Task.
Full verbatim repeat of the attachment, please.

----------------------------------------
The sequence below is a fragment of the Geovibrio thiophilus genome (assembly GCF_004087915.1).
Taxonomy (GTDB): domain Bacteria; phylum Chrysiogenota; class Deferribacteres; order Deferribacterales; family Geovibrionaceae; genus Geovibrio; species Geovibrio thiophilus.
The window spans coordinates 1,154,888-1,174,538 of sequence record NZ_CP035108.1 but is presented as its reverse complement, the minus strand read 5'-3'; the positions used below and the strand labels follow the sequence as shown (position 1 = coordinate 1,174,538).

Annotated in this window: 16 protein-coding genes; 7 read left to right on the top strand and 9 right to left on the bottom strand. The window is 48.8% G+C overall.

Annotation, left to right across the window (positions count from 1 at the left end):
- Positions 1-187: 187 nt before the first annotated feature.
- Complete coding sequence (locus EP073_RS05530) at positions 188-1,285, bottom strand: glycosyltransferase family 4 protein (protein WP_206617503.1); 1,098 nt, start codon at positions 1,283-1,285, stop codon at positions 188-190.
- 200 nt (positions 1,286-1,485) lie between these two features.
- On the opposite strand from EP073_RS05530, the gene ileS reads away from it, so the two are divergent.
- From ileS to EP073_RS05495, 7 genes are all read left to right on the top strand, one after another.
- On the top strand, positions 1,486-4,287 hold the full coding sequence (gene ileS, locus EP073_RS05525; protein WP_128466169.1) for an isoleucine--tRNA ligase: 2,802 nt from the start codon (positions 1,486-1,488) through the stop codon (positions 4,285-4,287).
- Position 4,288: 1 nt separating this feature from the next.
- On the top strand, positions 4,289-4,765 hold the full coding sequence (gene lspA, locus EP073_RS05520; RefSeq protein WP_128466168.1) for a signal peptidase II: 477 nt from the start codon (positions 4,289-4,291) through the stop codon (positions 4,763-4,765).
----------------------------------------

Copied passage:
The sequence below is a fragment of the Geovibrio thiophilus genome (assembly GCF_004087915.1).
Taxonomy (GTDB): domain Bacteria; phylum Chrysiogenota; class Deferribacteres; order Deferribacterales; family Geovibrionaceae; genus Geovibrio; species Geovibrio thiophilus.
The window spans coordinates 1,154,888-1,174,538 of sequence record NZ_CP035108.1 but is presented as its reverse complement, the minus strand read 5'-3'; the positions used below and the strand labels follow the sequence as shown (position 1 = coordinate 1,174,538).

Annotated in this window: 16 protein-coding genes; 7 read left to right on the top strand and 9 right to left on the bottom strand. The window is 48.8% G+C overall.

Annotation, left to right across the window (positions count from 1 at the left end):
- Positions 1-187: 187 nt before the first annotated feature.
- Complete coding sequence (locus EP073_RS05530) at positions 188-1,285, bottom strand: glycosyltransferase family 4 protein (protein WP_206617503.1); 1,098 nt, start codon at positions 1,283-1,285, stop codon at positions 188-190.
- 200 nt (positions 1,286-1,485) lie between these two features.
- On the opposite strand from EP073_RS05530, the gene ileS reads away from it, so the two are divergent.
- From ileS to EP073_RS05495, 7 genes are all read left to right on the top strand, one after another.
- On the top strand, positions 1,486-4,287 hold the full coding sequence (gene ileS, locus EP073_RS05525; protein WP_128466169.1) for an isoleucine--tRNA ligase: 2,802 nt from the start codon (positions 1,486-1,488) through the stop codon (positions 4,285-4,287).
- Position 4,288: 1 nt separating this feature from the next.
- On the top strand, positions 4,289-4,765 hold the full coding sequence (gene lspA, locus EP073_RS05520; RefSeq protein WP_128466168.1) for a signal peptidase II: 477 nt from the start codon (positions 4,289-4,291) through the stop codon (positions 4,763-4,765).